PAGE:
At the National Academy today, Kevin Fox presented his thoughts on his own constitutional thinking and teaching. In the Academy tradition, his inquiry started with, “What is it?”. His answers included…
Creative constructive imaginative
Whole ordered (not orderly)
Scientific systematic experimental
Balanced (between extremes)
Inclusive (of the parts and the whole)
Serious (treat ideas seriously)
Complex (surplus of mind)
Teaching beyond the test
Problem generating & solving
With a quick wit, he concluded this line of thought with a simple paraphrase of James Bradley Thayer’s doctrine of constitutional interpretation, “Let them hurt. Make them feel it.” We’re convinced, however, that it doesn’t have to hurt! We can work together to craft classrooms to promote constitutional thinking.
As an example of constitutional thinking and teaching, Kevin shared an activity he uses in his classroom to confront the misunderstanding of Locke’s theory that it requires us to give up our rights to be protected by the government. He gave us each a blank piece of paper and asked us to designate a two-inch margin by drawing a dotted line down the length of the page. We then designated three separate sections of the paper by writing “LEGISLATIVE,” “EXECUTIVE,” and “LEGISLATIVE” across the page. It’s important that these headings cross the dotted line and use part of the reserved margin. We then wrote our rights of “LIFE,” “LIBERTY,” and “ESTATE” between the previous headings. This time it was important to not use the reserved margin.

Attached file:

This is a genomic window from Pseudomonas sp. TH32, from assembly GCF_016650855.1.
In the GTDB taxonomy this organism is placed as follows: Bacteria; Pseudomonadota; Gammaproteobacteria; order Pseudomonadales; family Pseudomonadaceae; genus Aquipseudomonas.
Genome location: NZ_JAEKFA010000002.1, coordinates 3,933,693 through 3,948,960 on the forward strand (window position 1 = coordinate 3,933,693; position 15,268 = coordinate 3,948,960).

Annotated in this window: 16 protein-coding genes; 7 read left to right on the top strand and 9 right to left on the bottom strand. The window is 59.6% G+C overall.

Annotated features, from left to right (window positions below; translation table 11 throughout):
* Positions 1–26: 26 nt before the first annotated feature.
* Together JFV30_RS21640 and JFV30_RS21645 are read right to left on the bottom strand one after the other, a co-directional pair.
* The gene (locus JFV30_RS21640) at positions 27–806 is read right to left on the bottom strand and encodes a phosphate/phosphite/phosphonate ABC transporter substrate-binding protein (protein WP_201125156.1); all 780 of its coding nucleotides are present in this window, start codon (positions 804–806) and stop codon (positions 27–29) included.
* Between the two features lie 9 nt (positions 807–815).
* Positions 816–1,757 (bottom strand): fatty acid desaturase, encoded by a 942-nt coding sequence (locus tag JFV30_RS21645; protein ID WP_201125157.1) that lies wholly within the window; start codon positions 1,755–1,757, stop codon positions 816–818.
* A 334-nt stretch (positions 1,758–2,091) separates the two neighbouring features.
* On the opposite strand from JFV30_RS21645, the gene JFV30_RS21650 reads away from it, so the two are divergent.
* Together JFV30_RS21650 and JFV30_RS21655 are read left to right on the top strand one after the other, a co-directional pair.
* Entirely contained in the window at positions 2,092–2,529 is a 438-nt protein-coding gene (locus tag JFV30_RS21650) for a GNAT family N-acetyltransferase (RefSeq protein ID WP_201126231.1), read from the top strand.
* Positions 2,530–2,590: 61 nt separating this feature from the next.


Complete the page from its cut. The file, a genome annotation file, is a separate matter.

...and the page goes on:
We then consented to our contract of government by tearing that two-inch margin from the page and contributing it to the “government pot” Kevin provided. A portion of the legislative, executive, and judicial power from each of us was contributed to the government while we each retained the remaining powers and our rights. This activity effectively confronted the misunderstanding Kevin had targeted, but there was a new problem. We each still had some of our executive and judicial power in reserve! What a model of constitutional teaching! Just like constitution making, our newest solutions provide even newer problems.
With this as our model, the 2008 National Academy took time to consider how to improve on this model or how to carry a central concept from the past thre weeks back to their classrooms. Ideas included Play-doh Leviathans and lots of boxes! A previous post on Politicolor also asked us all to consider constitutional teaching through the words of the Preamble. Let’s share those ideas…
Please use the comments below to share your ideas as a result of today’s activity. Alumni, you can join the effort by sharing your stories of what you were able to include in your classroom this past year.